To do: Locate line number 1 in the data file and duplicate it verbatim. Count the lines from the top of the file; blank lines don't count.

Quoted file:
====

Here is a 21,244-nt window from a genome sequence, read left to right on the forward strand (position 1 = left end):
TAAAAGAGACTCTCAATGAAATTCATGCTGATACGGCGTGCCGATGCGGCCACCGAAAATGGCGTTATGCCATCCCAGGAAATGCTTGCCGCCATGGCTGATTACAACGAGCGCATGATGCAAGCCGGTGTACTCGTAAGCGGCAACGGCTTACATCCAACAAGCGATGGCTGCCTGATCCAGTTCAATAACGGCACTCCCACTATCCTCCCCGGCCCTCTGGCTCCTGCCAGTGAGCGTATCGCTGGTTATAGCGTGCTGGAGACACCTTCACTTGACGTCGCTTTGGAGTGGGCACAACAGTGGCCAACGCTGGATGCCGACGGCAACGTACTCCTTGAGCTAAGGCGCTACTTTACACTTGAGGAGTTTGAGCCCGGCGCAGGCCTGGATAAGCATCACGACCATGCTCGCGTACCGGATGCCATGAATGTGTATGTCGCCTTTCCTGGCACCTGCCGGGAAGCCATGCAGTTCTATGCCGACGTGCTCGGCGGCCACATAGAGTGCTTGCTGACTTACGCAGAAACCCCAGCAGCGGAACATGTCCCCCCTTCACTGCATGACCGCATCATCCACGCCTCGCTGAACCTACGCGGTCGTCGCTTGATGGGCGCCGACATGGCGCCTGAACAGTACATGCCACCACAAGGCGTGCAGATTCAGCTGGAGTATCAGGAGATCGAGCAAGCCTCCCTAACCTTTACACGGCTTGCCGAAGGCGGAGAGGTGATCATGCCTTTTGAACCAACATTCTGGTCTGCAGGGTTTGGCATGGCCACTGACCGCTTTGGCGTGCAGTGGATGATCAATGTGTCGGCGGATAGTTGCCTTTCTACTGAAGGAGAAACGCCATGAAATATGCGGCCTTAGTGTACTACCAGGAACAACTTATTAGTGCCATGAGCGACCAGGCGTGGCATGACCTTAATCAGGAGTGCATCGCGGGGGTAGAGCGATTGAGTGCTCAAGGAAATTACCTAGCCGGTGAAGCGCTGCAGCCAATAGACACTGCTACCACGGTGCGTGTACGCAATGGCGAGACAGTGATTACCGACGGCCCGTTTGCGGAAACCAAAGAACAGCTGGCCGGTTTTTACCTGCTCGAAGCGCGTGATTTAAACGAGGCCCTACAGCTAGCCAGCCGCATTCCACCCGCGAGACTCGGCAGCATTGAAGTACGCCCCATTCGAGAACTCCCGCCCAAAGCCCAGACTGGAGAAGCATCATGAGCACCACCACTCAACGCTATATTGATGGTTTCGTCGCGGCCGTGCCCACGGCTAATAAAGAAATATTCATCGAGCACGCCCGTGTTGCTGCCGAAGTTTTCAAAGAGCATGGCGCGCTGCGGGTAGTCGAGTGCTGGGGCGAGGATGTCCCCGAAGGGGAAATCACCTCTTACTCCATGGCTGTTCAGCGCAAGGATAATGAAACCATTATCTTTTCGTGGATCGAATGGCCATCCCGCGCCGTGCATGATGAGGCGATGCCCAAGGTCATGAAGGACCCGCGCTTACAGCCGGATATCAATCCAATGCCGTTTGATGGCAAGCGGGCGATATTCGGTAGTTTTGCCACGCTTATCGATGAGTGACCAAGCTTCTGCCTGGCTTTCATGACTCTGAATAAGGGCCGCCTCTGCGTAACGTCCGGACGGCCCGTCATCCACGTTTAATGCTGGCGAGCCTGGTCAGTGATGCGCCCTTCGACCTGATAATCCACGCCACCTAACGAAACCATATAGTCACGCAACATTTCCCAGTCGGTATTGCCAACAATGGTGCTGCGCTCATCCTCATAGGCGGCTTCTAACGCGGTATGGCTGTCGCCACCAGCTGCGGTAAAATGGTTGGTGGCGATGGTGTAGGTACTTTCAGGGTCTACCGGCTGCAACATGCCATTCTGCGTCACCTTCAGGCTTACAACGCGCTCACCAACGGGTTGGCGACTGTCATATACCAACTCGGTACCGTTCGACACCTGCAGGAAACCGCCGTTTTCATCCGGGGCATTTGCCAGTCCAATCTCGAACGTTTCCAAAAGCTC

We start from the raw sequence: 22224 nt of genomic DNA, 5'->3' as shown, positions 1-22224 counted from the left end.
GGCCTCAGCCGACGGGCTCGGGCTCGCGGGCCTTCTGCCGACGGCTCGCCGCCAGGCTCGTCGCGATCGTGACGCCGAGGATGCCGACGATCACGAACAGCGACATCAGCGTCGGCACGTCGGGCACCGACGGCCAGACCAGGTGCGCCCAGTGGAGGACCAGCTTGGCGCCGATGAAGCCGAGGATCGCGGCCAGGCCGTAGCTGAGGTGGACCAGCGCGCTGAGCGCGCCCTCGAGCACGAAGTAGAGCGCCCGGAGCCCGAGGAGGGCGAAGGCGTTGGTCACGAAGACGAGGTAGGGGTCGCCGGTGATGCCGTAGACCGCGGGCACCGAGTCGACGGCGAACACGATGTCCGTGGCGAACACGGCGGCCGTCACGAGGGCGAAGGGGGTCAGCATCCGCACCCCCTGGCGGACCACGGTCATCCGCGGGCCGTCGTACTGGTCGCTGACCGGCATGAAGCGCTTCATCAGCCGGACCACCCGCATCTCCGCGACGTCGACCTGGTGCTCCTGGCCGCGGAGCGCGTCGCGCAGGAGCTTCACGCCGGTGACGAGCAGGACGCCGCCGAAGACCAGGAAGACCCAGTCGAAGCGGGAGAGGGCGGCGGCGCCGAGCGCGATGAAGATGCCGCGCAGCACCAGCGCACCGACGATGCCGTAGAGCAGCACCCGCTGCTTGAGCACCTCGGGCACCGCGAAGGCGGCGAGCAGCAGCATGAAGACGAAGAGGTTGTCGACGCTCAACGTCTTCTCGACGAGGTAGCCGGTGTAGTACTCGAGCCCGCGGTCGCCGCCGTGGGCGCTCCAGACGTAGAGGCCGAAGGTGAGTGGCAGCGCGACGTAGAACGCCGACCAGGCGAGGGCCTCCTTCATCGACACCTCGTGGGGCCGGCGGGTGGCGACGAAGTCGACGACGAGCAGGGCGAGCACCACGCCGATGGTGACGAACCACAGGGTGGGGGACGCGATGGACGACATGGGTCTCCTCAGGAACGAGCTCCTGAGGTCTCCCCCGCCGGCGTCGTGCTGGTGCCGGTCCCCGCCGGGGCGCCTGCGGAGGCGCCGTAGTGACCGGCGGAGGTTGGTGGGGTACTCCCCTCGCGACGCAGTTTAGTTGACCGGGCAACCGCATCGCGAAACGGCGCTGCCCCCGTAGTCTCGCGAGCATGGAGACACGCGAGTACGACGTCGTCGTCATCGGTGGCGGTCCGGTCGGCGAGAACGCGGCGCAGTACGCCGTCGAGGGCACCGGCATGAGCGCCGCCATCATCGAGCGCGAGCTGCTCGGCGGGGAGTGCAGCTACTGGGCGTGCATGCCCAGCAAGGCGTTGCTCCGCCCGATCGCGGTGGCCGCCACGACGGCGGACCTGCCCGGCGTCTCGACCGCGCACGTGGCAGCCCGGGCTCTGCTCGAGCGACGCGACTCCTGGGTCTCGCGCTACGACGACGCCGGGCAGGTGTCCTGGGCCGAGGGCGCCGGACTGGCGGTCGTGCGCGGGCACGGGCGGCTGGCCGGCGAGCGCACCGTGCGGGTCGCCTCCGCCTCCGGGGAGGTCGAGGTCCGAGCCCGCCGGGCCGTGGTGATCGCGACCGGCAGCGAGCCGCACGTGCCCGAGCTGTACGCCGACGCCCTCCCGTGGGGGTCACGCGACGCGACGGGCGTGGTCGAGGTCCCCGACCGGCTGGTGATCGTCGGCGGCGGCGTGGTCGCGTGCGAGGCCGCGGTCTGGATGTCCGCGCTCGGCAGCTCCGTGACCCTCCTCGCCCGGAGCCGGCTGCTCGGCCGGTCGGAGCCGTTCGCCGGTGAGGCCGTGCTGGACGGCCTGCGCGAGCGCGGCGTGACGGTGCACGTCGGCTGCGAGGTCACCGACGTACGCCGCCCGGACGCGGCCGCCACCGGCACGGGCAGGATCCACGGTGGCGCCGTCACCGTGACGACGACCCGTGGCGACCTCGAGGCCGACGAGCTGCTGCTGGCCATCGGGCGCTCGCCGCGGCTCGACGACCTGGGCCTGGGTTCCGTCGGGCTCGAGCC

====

Here is a 21,244-nt window from a genome sequence, read left to right on the forward strand (position 1 = left end):